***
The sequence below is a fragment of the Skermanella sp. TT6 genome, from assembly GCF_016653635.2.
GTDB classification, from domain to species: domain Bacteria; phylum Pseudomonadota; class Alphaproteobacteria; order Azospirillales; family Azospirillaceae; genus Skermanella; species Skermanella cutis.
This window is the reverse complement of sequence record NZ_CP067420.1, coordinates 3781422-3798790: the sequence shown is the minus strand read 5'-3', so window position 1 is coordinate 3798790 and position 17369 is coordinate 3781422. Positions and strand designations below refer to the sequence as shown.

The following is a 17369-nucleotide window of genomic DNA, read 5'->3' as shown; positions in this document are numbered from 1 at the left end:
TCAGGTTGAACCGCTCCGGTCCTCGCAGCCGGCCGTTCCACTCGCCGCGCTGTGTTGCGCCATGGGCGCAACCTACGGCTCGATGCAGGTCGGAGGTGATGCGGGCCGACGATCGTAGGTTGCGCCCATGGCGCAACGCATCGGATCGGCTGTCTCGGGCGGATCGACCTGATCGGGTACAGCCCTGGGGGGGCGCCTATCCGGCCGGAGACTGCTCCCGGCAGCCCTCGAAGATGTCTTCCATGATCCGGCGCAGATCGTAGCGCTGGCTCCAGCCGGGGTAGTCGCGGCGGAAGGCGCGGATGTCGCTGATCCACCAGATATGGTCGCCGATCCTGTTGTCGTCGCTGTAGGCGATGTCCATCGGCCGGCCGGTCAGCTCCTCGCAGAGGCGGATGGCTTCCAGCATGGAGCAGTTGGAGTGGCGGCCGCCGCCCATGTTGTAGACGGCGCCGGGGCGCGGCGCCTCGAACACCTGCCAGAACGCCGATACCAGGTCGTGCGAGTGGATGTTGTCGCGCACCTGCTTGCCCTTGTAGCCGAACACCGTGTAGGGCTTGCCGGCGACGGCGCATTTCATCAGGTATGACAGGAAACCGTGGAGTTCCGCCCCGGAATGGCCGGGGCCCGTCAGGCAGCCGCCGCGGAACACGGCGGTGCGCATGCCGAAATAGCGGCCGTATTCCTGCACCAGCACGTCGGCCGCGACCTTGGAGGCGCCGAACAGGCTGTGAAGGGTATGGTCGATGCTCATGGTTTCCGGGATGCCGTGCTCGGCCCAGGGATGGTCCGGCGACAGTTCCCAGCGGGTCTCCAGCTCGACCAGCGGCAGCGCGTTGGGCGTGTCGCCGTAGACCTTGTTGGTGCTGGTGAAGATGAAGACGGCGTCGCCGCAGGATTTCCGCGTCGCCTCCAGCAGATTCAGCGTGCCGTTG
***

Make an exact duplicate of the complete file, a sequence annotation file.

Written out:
The sequence below is a fragment of the Skermanella sp. TT6 genome, from assembly GCF_016653635.2.
GTDB classification, from domain to species: domain Bacteria; phylum Pseudomonadota; class Alphaproteobacteria; order Azospirillales; family Azospirillaceae; genus Skermanella; species Skermanella cutis.
This window is the reverse complement of sequence record NZ_CP067420.1, coordinates 3781422-3798790: the sequence shown is the minus strand read 5'-3', so window position 1 is coordinate 3798790 and position 17369 is coordinate 3781422. Positions and strand designations below refer to the sequence as shown.

The following is a 17369-nucleotide window of genomic DNA, read 5'->3' as shown; positions in this document are numbered from 1 at the left end:
TCAGGTTGAACCGCTCCGGTCCTCGCAGCCGGCCGTTCCACTCGCCGCGCTGTGTTGCGCCATGGGCGCAACCTACGGCTCGATGCAGGTCGGAGGTGATGCGGGCCGACGATCGTAGGTTGCGCCCATGGCGCAACGCATCGGATCGGCTGTCTCGGGCGGATCGACCTGATCGGGTACAGCCCTGGGGGGGCGCCTATCCGGCCGGAGACTGCTCCCGGCAGCCCTCGAAGATGTCTTCCATGATCCGGCGCAGATCGTAGCGCTGGCTCCAGCCGGGGTAGTCGCGGCGGAAGGCGCGGATGTCGCTGATCCACCAGATATGGTCGCCGATCCTGTTGTCGTCGCTGTAGGCGATGTCCATCGGCCGGCCGGTCAGCTCCTCGCAGAGGCGGATGGCTTCCAGCATGGAGCAGTTGGAGTGGCGGCCGCCGCCCATGTTGTAGACGGCGCCGGGGCGCGGCGCCTCGAACACCTGCCAGAACGCCGATACCAGGTCGTGCGAGTGGATGTTGTCGCGCACCTGCTTGCCCTTGTAGCCGAACACCGTGTAGGGCTTGCCGGCGACGGCGCATTTCATCAGGTATGACAGGAAACCGTGGAGTTCCGCCCCGGAATGGCCGGGGCCCGTCAGGCAGCCGCCGCGGAACACGGCGGTGCGCATGCCGAAATAGCGGCCGTATTCCTGCACCAGCACGTCGGCCGCGACCTTGGAGGCGCCGAACAGGCTGTGAAGGGTATGGTCGATGCTCATGGTTTCCGGGATGCCGTGCTCGGCCCAGGGATGGTCCGGCGACAGTTCCCAGCGGGTCTCCAGCTCGACCAGCGGCAGCGCGTTGGGCGTGTCGCCGTAGACCTTGTTGGTGCTGGTGAAGATGAAGACGGCGTCGCCGCAGGATTTCCGCGTCGCCTCCAGCAGATTCAGCGTGCCGTTG